As the only literate Reject, it’s my duty to find the latest, the greatest and the untouched classics that would make great source material for film adaptations. I read so you don’t have to. This week, Print to Projector presents:
The Eyes of the Dragon
by Steven King
“Once, in a kingdom called Delain, there was a King with two sons.”
An evil wizard named Flagg seeks to subvert the Kingdom of Delain by placing a monarch in power that will listen to his every whim. With King Roland’s two sons – Peter and Thomas – Flagg sees an enemy to fear and a child to manipulate into the tool of destruction he needs on the throne. Murdering the king and framing Peter, the wizard is well on his way to tearing the kingdom apart.
Hidden between “It” and “Misery” is a fantasy novel written by Stephen King that never quite seems to get the same attention – especially considering that both of those books have been adapted already. King is known by some as a horror writer, but others who have dug into his corpus realize that he writes far more than just scary stories. In particular, the massive following of the “Dark Tower” series are more than aware of King’s talents in the fantasy realm, and movie fans have a shining example in The Shawshank Redemption of a story that has more to do with the human spirit than it does things that go bump in the night.
With “The Eyes of the Dragon,” King utilizes his two main talents in telling a story of a faraway land that never existed. The first talent is shaping fantastic characters. The second is writing an inordinate amount of words.
That second skill comes in handy when writing fantasy because it allows King to describe in tapestry-tight detail the world in which dragons are slayed on the night of a young prince’s birth, a world in which a despot plants poison in the royal family’s minds and wine glasses, a world in which something as simple as a napkin can be the key to vanquishing evil.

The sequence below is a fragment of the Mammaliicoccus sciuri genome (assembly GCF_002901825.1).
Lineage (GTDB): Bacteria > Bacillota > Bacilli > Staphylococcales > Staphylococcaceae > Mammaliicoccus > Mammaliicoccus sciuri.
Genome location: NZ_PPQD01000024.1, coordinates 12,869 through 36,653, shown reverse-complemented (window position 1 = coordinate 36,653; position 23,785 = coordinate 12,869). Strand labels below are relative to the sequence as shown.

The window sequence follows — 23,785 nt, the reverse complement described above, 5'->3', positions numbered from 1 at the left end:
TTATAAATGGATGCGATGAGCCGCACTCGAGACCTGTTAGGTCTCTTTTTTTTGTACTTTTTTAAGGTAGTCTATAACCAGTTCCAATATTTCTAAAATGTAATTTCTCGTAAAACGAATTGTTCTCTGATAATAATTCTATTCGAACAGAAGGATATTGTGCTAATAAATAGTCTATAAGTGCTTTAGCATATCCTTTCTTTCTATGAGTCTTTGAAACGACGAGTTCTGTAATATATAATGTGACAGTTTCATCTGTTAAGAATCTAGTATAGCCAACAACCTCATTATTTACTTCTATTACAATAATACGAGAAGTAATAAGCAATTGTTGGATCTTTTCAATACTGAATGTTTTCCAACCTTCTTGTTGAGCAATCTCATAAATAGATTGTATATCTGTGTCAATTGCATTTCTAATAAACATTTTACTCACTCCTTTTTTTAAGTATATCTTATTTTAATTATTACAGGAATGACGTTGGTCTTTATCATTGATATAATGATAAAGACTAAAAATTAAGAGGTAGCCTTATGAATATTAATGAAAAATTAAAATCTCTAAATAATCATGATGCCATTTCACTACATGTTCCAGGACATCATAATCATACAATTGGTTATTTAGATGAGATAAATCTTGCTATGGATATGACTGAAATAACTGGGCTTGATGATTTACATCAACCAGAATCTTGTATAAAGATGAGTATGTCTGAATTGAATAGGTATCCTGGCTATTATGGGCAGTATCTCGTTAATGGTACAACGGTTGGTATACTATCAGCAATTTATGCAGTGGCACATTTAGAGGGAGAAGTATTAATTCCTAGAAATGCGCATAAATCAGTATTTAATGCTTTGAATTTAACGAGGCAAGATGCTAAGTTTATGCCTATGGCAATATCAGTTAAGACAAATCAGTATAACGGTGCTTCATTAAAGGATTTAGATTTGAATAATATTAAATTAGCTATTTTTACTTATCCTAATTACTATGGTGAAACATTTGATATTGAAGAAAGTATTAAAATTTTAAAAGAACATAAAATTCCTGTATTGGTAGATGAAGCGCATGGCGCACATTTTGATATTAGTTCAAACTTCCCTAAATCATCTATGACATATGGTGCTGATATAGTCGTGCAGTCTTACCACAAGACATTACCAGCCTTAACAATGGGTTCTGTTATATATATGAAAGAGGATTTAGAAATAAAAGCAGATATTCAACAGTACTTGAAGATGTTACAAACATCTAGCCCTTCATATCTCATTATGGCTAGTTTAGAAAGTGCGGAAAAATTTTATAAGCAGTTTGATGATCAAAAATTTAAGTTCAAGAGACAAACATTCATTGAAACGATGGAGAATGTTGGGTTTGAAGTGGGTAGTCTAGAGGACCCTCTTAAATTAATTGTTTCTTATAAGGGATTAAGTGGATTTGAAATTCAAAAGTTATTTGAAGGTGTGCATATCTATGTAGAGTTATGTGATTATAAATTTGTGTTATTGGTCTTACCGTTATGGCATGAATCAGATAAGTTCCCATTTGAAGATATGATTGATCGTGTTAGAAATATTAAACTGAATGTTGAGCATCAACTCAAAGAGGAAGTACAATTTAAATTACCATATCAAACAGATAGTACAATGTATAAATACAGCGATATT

The story is really about two young boys and the different paths they take. Peter excels at everything, earning the praise of his father, The King. Thomas, although more like his father, cannot seem to garner the same attention.
But Flagg is the true catalyst. He’s a man who has striven for nearly a century to gain complete power over the realm, and with these two boys, he sees his best chance.
What follows is a story about murder, about betrayal, and about a boy spying on his father from behind the glass eyes of the great, mounted dragon head in the main hall.
There are really no potential problems in bringing this story to the screen. It’s long, yes, but it’s a story that can retain its richness in a two and a half hour run time. Any supernatural effects could easily be handled by Hollywood magic. Some of the character depth will have to be sacrificed, though, in order to bring the 140 or so chapters onto the screen.
Seeing the world the way a dragon must see the world: as if everything was dried out and ready to burn.
For my money, there is still only one man to turn to when dealing with King’s brand of storytelling, and that’s Frank Darabont. The man seems plugged into exactly how King thinks. The fantasy genre might be a bit outside his wheelhouse, but Darabont proved with Shawshank that he understands how to tell an intimate story on a large scale, spanning a large amount of time. In a way, that’s really what an adaptation of “Eyes of the Dragon” would be – a closely knit, family story that happens to take place in the fantasy realm.
Who gets to peer behind the giant glass eyes: